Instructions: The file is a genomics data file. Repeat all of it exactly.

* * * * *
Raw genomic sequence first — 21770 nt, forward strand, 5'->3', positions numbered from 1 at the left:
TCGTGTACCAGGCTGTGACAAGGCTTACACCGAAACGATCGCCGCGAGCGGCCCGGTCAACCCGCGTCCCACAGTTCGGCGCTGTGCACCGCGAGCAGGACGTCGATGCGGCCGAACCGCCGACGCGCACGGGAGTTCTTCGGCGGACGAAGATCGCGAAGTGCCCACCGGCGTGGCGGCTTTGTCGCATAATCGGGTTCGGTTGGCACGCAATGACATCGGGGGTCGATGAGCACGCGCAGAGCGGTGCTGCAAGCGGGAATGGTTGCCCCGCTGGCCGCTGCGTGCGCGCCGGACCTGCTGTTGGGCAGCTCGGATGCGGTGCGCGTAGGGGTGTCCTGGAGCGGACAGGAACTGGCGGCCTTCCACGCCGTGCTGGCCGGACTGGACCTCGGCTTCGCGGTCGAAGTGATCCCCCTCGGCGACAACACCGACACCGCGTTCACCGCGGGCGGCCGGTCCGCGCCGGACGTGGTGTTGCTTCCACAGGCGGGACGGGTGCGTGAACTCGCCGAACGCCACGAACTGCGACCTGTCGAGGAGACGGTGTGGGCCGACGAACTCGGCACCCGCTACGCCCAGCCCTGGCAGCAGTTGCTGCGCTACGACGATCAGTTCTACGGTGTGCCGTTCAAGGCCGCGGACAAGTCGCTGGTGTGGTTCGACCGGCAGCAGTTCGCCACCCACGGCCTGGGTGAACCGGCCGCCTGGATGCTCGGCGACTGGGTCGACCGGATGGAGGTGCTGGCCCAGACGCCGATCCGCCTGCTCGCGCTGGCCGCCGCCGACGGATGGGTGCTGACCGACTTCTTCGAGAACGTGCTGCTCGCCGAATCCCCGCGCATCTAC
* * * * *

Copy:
Raw genomic sequence first — 21770 nt, forward strand, 5'->3', positions numbered from 1 at the left:
TCGTGTACCAGGCTGTGACAAGGCTTACACCGAAACGATCGCCGCGAGCGGCCCGGTCAACCCGCGTCCCACAGTTCGGCGCTGTGCACCGCGAGCAGGACGTCGATGCGGCCGAACCGCCGACGCGCACGGGAGTTCTTCGGCGGACGAAGATCGCGAAGTGCCCACCGGCGTGGCGGCTTTGTCGCATAATCGGGTTCGGTTGGCACGCAATGACATCGGGGGTCGATGAGCACGCGCAGAGCGGTGCTGCAAGCGGGAATGGTTGCCCCGCTGGCCGCTGCGTGCGCGCCGGACCTGCTGTTGGGCAGCTCGGATGCGGTGCGCGTAGGGGTGTCCTGGAGCGGACAGGAACTGGCGGCCTTCCACGCCGTGCTGGCCGGACTGGACCTCGGCTTCGCGGTCGAAGTGATCCCCCTCGGCGACAACACCGACACCGCGTTCACCGCGGGCGGCCGGTCCGCGCCGGACGTGGTGTTGCTTCCACAGGCGGGACGGGTGCGTGAACTCGCCGAACGCCACGAACTGCGACCTGTCGAGGAGACGGTGTGGGCCGACGAACTCGGCACCCGCTACGCCCAGCCCTGGCAGCAGTTGCTGCGCTACGACGATCAGTTCTACGGTGTGCCGTTCAAGGCCGCGGACAAGTCGCTGGTGTGGTTCGACCGGCAGCAGTTCGCCACCCACGGCCTGGGTGAACCGGCCGCCTGGATGCTCGGCGACTGGGTCGACCGGATGGAGGTGCTGGCCCAGACGCCGATCCGCCTGCTCGCGCTGGCCGCCGCCGACGGATGGGTGCTGACCGACTTCTTCGAGAACGTGCTGCTCGCCGAATCCCCGCGCATCTAC